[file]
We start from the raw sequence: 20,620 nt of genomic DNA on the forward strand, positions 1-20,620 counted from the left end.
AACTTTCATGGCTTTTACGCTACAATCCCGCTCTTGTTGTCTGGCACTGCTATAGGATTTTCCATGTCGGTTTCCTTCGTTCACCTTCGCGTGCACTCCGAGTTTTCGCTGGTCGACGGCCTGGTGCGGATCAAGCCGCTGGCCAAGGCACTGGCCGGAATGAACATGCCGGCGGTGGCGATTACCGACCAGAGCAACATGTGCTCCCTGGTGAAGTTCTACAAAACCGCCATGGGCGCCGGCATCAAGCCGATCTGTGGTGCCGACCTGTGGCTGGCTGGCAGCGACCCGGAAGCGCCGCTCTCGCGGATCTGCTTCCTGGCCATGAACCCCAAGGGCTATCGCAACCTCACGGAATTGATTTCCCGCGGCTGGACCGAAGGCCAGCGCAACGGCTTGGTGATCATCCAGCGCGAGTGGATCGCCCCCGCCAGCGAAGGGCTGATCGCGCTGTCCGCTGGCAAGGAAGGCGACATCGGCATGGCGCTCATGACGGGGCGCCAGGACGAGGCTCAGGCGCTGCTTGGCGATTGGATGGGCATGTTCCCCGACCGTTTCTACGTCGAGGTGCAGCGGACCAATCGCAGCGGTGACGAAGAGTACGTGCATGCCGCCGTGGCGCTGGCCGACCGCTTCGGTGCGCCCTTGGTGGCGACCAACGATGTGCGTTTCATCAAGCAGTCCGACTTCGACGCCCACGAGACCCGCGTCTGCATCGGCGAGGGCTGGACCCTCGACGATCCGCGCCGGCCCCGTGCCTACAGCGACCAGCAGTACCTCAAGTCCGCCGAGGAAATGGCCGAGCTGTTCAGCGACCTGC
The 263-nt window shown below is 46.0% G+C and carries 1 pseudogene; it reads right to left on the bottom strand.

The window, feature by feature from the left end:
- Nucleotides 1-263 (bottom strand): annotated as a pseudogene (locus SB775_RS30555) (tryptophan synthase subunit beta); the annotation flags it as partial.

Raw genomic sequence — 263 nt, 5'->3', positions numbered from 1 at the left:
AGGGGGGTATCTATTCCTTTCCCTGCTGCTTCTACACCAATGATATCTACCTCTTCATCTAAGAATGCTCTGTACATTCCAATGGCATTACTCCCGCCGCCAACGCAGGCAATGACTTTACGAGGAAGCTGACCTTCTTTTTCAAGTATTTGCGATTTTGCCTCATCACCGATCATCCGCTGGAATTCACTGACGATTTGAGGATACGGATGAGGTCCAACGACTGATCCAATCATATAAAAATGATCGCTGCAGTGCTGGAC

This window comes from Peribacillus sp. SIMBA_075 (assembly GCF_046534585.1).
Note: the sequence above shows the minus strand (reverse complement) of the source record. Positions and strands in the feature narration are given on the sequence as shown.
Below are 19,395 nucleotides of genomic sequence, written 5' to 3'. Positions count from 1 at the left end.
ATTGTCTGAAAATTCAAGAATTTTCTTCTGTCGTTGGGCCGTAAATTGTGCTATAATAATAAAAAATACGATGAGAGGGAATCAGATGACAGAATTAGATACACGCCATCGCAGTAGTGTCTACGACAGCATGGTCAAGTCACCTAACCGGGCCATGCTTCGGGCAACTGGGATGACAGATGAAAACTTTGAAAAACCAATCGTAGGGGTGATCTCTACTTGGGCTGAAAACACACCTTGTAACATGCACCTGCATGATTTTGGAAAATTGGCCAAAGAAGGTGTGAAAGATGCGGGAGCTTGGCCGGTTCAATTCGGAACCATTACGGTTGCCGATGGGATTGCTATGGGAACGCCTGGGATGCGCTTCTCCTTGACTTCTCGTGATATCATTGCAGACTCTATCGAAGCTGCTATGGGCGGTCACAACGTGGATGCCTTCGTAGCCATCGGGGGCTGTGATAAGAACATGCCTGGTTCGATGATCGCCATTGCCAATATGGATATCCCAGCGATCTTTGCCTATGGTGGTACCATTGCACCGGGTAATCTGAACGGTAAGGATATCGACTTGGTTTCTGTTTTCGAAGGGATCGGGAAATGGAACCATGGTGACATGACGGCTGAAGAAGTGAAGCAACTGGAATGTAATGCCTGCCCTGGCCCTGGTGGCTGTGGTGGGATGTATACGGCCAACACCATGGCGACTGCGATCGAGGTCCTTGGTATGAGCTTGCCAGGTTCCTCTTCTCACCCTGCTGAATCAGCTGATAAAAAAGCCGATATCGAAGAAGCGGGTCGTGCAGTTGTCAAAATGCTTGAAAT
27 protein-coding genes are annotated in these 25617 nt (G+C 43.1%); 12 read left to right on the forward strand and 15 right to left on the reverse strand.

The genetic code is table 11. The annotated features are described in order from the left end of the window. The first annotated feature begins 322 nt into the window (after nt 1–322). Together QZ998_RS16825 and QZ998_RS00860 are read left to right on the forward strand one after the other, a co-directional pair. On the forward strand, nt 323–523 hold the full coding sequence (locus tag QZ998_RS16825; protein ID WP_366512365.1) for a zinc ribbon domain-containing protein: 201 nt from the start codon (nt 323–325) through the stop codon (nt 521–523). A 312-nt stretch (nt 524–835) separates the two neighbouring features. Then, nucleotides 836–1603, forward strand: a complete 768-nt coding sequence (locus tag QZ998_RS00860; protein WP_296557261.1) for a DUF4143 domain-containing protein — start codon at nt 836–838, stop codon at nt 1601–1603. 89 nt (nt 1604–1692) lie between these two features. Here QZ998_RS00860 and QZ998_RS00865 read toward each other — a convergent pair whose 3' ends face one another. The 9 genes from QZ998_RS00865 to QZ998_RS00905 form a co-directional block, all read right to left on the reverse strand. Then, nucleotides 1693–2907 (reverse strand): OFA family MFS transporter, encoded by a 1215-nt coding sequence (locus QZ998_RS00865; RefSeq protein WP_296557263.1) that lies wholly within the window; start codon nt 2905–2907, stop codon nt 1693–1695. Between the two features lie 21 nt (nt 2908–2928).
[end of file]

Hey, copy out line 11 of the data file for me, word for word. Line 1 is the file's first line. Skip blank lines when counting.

ATTGTCTGAAAATTCAAGAATTTTCTTCTGTCGTTGGGCCGTAAATTGTGCTATAATAATAAAAAATACGATGAGAGGGAATCAGATGACAGAATTAGATACACGCCATCGCAGTAGTGTCTACGACAGCATGGTCAAGTCACCTAACCGGGCCATGCTTCGGGCAACTGGGATGACAGATGAAAACTTTGAAAAACCAATCGTAGGGGTGATCTCTACTTGGGCTGAAAACACACCTTGTAACATGCACCTGCATGATTTTGGAAAATTGGCCAAAGAAGGTGTGAAAGATGCGGGAGCTTGGCCGGTTCAATTCGGAACCATTACGGTTGCCGATGGGATTGCTATGGGAACGCCTGGGATGCGCTTCTCCTTGACTTCTCGTGATATCATTGCAGACTCTATCGAAGCTGCTATGGGCGGTCACAACGTGGATGCCTTCGTAGCCATCGGGGGCTGTGATAAGAACATGCCTGGTTCGATGATCGCCATTGCCAATATGGATATCCCAGCGATCTTTGCCTATGGTGGTACCATTGCACCGGGTAATCTGAACGGTAAGGATATCGACTTGGTTTCTGTTTTCGAAGGGATCGGGAAATGGAACCATGGTGACATGACGGCTGAAGAAGTGAAGCAACTGGAATGTAATGCCTGCCCTGGCCCTGGTGGCTGTGGTGGGATGTATACGGCCAACACCATGGCGACTGCGATCGAGGTCCTTGGTATGAGCTTGCCAGGTTCCTCTTCTCACCCTGCTGAATCAGCTGATAAAAAAGCCGATATCGAAGAAGCGGGTCGTGCAGTTGTCAAAATGCTTGAAAT